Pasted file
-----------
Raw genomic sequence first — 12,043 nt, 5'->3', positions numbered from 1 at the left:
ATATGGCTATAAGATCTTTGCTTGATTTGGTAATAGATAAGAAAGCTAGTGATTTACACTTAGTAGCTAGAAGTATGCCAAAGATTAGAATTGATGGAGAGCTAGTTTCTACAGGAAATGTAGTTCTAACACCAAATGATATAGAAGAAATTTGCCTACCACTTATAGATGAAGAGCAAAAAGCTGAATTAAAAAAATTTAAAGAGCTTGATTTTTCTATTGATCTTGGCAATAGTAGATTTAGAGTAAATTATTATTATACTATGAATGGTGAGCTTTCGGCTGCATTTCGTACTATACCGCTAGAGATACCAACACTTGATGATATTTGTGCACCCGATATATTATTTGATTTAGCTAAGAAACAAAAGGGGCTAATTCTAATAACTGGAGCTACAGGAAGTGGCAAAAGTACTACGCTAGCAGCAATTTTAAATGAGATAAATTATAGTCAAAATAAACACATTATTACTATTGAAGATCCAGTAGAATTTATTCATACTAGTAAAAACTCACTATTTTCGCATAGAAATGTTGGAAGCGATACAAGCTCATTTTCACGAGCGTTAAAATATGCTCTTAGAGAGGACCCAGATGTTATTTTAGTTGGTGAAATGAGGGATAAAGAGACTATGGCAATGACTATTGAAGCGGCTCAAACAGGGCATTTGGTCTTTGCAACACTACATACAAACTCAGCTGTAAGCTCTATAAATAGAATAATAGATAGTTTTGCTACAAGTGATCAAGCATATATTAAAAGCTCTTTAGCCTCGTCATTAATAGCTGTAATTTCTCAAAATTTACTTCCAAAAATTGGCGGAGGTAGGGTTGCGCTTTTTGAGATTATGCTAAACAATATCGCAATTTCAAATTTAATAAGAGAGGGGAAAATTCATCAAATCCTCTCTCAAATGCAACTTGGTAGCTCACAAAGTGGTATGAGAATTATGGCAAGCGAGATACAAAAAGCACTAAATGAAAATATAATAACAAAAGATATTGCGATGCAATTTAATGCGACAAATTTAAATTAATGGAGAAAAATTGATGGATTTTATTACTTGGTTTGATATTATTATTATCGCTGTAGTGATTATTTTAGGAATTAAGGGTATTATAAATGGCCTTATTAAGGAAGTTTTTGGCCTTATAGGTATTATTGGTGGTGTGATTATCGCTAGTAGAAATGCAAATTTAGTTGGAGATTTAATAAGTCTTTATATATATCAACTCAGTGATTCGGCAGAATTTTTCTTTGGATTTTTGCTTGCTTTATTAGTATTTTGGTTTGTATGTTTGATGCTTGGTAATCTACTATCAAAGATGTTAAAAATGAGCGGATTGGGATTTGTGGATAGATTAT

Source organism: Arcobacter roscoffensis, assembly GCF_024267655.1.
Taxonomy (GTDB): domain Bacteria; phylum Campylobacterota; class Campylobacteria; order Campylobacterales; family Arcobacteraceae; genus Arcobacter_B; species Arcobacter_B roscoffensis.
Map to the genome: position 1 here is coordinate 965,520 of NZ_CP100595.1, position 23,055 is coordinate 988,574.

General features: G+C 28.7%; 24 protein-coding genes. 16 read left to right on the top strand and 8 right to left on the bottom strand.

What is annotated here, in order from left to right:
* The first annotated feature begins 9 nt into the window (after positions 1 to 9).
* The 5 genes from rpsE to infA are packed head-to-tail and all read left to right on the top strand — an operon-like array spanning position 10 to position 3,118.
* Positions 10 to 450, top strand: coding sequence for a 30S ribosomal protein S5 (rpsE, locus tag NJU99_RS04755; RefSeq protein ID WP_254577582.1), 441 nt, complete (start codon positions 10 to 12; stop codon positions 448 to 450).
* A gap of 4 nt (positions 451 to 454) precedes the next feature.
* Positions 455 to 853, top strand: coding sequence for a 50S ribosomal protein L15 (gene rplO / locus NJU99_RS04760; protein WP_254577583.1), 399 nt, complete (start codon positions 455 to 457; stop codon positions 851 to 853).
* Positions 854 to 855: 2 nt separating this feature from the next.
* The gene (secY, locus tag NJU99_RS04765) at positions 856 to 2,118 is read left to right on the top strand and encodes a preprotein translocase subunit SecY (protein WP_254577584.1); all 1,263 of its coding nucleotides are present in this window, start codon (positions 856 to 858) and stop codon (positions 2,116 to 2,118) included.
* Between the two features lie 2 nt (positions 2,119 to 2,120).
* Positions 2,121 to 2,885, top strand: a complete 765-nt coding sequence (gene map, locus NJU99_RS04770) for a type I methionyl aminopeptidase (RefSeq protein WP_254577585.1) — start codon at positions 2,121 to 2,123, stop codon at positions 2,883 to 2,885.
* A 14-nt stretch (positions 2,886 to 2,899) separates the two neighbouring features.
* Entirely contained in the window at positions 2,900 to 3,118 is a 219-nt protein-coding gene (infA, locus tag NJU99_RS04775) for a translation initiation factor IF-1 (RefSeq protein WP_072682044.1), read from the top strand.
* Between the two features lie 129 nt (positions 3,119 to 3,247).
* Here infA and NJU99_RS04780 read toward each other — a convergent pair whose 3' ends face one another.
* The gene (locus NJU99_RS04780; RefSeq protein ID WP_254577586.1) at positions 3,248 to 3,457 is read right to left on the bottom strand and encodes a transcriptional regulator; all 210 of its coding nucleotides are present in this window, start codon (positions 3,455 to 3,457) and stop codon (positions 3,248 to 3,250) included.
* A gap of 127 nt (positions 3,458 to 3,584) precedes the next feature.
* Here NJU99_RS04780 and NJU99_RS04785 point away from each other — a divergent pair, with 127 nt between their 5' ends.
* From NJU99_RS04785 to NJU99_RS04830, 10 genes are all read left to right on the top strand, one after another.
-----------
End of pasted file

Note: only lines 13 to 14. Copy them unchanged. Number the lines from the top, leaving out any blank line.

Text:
* Positions 854 to 855: 2 nt separating this feature from the next.
* The gene (secY, locus tag NJU99_RS04765) at positions 856 to 2,118 is read left to right on the top strand and encodes a preprotein translocase subunit SecY (protein WP_254577584.1); all 1,263 of its coding nucleotides are present in this window, start codon (positions 856 to 858) and stop codon (positions 2,116 to 2,118) included.